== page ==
In order to “train” your bladder so you can urinate less frequently, experts recommend keeping a bladder diary to keep track of your urination schedule. If you’re urinating frequently, try adding 15 minutes between bathroom visits to start, urinating each time even if you don’t feel a strong urge to go. 

Little by little, increase the time between bathroom visits. This will help your bladder learn to hold more urine so you can go to the bathroom at set times throughout the day.

Get to a Healthy Weight

If you’re overweight or obese, extra body fat in the abdomen puts pressure on the bladder, which can worsen or cause urinary incontinence. 

If you’re currently overweight or obese and experiencing urinary incontinence, losing excess body fat can help reduce symptoms and improve health in other ways as well.

Changing your diet, increasing daily physical activity, getting enough sleep, and managing stress levels are all important for weight loss

If you need help developing a healthy, sustainable weight loss plan, consider making an appointment with a healthcare provider like a registered dietitian. 

The research cited in this article claims that weight loss can prevent or help treat a chronic condition. An individual’s weight is affected by a variety of biological, environmental, and social factors. does not promote or condone weight loss that’s not under the care of a healthcare provider. Please contact your healthcare provider if you’re concerned about losing weight responsibly and healthfully.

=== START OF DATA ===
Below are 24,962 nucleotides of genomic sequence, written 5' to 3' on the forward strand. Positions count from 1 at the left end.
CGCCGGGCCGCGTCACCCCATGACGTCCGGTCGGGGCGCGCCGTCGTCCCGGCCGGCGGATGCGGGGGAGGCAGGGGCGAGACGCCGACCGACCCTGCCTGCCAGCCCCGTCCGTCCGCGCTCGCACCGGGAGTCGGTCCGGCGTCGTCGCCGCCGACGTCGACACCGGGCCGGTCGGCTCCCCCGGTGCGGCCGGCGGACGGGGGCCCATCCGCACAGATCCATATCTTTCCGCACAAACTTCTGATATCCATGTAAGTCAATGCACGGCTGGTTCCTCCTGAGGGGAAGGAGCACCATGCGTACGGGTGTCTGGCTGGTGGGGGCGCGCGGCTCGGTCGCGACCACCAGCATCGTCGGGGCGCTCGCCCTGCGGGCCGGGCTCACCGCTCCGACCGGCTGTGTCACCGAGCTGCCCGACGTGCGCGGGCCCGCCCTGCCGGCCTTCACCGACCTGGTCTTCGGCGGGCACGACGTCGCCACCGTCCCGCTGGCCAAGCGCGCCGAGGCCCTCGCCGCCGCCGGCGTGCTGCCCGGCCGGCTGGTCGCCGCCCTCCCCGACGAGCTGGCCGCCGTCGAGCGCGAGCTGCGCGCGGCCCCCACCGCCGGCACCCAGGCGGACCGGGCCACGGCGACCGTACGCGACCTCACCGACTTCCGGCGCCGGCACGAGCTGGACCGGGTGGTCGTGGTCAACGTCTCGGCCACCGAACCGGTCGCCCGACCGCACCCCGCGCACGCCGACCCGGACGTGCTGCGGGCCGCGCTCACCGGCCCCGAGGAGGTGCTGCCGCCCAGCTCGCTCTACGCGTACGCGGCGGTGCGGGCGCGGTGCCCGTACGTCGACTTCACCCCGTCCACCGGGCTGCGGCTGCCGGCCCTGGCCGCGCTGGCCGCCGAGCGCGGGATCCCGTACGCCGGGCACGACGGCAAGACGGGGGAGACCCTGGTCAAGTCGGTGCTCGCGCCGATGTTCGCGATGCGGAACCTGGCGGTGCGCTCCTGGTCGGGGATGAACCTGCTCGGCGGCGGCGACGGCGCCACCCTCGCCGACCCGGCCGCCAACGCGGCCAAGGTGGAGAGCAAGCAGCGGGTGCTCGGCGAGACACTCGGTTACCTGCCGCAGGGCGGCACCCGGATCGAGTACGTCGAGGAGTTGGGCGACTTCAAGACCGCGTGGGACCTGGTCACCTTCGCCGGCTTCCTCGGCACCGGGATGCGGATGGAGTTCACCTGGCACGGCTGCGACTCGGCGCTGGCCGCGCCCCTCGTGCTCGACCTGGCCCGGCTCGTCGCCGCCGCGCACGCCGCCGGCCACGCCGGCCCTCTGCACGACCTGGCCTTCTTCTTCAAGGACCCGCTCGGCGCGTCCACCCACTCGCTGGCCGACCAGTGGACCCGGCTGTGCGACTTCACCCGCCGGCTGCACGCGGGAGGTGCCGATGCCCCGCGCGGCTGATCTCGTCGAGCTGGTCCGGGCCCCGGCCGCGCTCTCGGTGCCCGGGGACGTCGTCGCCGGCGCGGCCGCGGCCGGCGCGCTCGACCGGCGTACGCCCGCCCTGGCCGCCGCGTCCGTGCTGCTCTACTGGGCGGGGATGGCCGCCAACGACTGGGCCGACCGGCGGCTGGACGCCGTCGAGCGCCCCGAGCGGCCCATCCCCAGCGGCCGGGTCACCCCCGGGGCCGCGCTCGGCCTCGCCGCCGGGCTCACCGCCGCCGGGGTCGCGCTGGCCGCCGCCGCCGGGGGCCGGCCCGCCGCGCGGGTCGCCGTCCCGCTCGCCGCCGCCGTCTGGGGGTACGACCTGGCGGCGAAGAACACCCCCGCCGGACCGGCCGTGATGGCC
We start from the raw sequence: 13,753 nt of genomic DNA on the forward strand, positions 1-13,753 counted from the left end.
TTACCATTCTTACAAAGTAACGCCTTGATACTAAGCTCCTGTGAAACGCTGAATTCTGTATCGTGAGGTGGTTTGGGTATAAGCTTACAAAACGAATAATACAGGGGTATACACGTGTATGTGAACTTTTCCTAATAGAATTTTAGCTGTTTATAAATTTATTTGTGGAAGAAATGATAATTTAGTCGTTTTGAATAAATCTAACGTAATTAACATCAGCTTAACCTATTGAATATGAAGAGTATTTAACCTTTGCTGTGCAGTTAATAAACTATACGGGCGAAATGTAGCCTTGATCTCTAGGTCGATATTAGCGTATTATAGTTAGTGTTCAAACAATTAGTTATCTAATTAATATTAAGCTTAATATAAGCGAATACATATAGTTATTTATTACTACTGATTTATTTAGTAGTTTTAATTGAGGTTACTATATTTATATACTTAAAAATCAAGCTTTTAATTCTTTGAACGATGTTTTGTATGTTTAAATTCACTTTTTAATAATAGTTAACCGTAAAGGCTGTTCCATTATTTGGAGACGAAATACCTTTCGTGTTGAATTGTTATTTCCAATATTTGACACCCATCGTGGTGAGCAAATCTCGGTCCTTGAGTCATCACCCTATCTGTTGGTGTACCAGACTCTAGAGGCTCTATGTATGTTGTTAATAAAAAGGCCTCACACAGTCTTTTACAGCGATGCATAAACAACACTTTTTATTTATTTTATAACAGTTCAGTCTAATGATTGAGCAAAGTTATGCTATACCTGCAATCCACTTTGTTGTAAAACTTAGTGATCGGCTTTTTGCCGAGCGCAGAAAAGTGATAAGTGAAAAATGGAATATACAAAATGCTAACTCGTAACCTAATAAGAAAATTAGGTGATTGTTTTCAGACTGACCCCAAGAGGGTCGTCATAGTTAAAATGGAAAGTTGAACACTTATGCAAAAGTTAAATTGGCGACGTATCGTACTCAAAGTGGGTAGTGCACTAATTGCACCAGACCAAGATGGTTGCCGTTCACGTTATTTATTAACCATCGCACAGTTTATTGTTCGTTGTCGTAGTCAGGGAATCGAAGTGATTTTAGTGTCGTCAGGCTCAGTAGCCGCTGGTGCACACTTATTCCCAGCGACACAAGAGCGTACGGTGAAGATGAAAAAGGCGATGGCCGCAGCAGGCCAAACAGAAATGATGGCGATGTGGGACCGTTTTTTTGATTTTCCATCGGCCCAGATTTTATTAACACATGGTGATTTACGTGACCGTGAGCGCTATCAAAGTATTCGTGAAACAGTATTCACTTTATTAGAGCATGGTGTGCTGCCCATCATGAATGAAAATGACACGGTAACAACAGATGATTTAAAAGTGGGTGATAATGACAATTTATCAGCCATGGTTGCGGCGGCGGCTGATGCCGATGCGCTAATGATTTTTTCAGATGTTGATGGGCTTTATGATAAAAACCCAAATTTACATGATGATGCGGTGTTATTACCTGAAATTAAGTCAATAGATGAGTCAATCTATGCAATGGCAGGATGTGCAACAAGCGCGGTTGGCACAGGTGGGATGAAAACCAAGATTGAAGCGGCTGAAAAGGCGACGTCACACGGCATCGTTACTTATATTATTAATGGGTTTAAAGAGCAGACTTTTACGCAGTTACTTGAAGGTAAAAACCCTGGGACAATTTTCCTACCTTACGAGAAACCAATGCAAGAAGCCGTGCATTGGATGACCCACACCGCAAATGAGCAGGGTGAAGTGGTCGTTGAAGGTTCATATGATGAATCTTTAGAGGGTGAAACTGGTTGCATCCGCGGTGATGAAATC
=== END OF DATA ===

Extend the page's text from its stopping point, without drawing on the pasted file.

Work Out Your Pelvic Muscles

Strengthening the pelvic floor can help if you have urge or stress incontinence. 

Pelvic floor muscle training (PFMT) involves performing exercises that help strengthen muscles around the bladder. It is often used on its own or in combination with other treatments like electrical stimulation as a treatment for urinary incontinence. 

Strengthening the pelvic muscles could help you hold in your urine longer and reduce the number of leaks you experience.  

A physical therapist trained in pelvic floor therapy can help you develop a safe and appropriate PFMT routine. Keep in mind that you shouldn’t perform pelvic floor exercises while urinating.

Dietary Supplements

Although dietary supplements should never take the place of necessary prescription medications, studies suggest that some supplements, like vitamins and herbs, might be helpful for some people with urinary incontinence.  

  • Vitamin D: Studies show that women with low vitamin D levels are more likely to experience urinary incontinence. Fortunately, vitamin D supplements may help decrease urinary leakage. Talk to your doctor about getting your vitamin D levels tested. 
  • Gosha-jinki-gan: This is a blend of several herbs used in traditional Chinese Medicine (TCM). Some studies suggest it could be helpful for reducing nocturia or urinary frequency at night, which may be helpful for those with incontinence. However, more research is needed and you should always speak with your doctor before trying herbal supplements.